This raises another important point. When I brought up Cicero's definition of “freedom” as participation in power, I suggested that the relevant issue is engagement in the process. I went on to suggest that the emotional connection with the community that comes from engaging with it has a lot to do with the experience of living a “free” life. I would also suggest that there is an other element of engagement that needs to be considered: personal responsibility.
A lot of people understand “freedom” in terms that take out any sense of personal responsibility. That is, “freedom” for them is just another aspect of consumerism---like when you wander down the isle of a grocery store and have to choose between Coke and Pepsi. This sort of consumer “choice” is totally value-free because there is little (if any) difference between the two options. Both are carbonated sugar-water beverages flavoured with cola nut extract, produced by multinational corporations and packaged in disposable aluminium cans. There are consequences to both a person's health and to the environment (both negative) if a person decides to purchase either one of these products, but there is none at all over which particular brand. If you look at people's lives, you find that even though North Americans have an enormous ranges of choices in their lives, the practical impact of those choices is limited---mother nature and your liver don't care whether you purchase Count Chocola, GMC and a split level as opposed to Lucky Charms, Chrystler and a ranch style.
This type of choice wouldn't be a problem but it has become so ubiquitous in our consumer society that many people confuse this “choosing” with the sort of important morally-based decisions that we have to make as both individuals and a society. This leads to a conflation of the idea of consumer choice with democratic referendum. Consider the sort of routine arguments that come about from public planning. If the city suggests that suburban sprawl damages the economic and environmental viability of the community, and therefore zoning should be changed to force higher-density development, at least some members of the community will start arguing that developers “only build what people want” and if “people wanted higher density, they'd build it”. This argument totally misses the point that the benefits from living in a low-density suburb go to the individuals that bought the home whereas the costs (such as increased infrastructure expenses) are paid for by the entire community.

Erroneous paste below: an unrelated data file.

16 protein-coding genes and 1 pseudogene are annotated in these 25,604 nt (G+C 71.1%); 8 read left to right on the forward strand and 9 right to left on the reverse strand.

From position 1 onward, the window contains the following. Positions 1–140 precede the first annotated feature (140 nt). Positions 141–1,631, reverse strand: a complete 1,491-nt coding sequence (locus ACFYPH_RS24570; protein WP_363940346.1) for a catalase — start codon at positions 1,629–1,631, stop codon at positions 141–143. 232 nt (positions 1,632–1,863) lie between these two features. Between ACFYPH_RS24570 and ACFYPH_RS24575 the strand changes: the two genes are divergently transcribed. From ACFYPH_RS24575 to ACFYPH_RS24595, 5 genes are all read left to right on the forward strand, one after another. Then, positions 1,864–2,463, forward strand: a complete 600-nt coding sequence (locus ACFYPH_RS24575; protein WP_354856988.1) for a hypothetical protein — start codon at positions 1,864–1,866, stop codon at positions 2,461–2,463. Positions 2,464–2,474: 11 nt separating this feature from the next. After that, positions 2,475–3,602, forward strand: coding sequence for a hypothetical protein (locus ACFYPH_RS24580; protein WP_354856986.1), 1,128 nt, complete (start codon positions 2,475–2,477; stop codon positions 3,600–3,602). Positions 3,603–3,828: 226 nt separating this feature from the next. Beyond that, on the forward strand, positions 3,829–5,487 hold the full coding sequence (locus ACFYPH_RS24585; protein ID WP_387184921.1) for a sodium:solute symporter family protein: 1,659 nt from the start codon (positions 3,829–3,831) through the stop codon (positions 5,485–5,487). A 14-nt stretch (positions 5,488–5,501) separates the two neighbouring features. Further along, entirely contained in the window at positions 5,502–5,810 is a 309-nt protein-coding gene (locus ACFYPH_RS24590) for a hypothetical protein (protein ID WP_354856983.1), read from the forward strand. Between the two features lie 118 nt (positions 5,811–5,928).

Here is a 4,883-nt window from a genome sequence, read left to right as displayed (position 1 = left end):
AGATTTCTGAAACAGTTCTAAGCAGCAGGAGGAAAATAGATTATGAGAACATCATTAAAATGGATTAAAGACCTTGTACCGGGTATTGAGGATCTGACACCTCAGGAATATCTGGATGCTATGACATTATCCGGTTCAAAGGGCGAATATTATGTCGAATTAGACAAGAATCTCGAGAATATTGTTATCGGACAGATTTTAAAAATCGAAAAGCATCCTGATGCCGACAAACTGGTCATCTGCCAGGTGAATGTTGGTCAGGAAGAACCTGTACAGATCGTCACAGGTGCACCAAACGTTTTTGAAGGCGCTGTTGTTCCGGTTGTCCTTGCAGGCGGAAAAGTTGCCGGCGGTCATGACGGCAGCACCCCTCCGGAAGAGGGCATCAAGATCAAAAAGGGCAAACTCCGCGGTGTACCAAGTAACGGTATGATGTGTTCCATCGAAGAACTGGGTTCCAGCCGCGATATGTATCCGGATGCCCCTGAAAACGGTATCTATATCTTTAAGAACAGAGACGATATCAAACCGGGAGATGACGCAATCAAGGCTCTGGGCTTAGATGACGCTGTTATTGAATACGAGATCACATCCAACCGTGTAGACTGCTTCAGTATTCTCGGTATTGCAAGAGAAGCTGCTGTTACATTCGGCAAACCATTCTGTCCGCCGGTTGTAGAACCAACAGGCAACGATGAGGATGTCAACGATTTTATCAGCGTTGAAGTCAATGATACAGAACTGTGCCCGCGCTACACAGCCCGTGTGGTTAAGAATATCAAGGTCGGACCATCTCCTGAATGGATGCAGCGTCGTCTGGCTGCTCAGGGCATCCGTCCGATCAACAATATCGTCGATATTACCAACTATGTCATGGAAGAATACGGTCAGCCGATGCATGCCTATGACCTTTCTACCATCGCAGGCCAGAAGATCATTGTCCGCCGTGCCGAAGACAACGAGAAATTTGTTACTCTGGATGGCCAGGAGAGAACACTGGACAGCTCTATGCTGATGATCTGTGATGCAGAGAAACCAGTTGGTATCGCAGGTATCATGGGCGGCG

In situations like the planning of cities, freedom as “participation in power” involves getting the entire community involved in the process through elected representatives and hired staff who are expected to think about the good of the entire community. In contrast, freedom as “consumer choice” narrows the terms of reference to “what's in it for me?” Amongst other things, freedom as “consumer choice” is freedom devoid of any personal responsibility for the consequences of your individual decision. “Participation in Power”, in contrast, suggests some sort of engagement with the wider community (i.e. the other people “participating”) that places a burden on the individual to think of the consequences of his decisions on these other people (and, by extension, the community of nature.)
Almost all environmental decisions suffer from this confusion of consumer choice and free choice because almost all environmental problems are the result of choices in the way people live their lives. If we continue to labour under the assumption that being able to live “freely” ultimately means not having to think about how the impact of those choices will affect other people, it is hard to see how anything at all can ever be done to avoid ultimate and total catastrophe. In effect, if the world is going to deal with the environmental crisis and remain a democracy, people are going to have to make personal individual sacrifices in how they live their lives. As Mohandas Gandhi would have said, people are going to have to learn how to “Live simply that others may simply live.”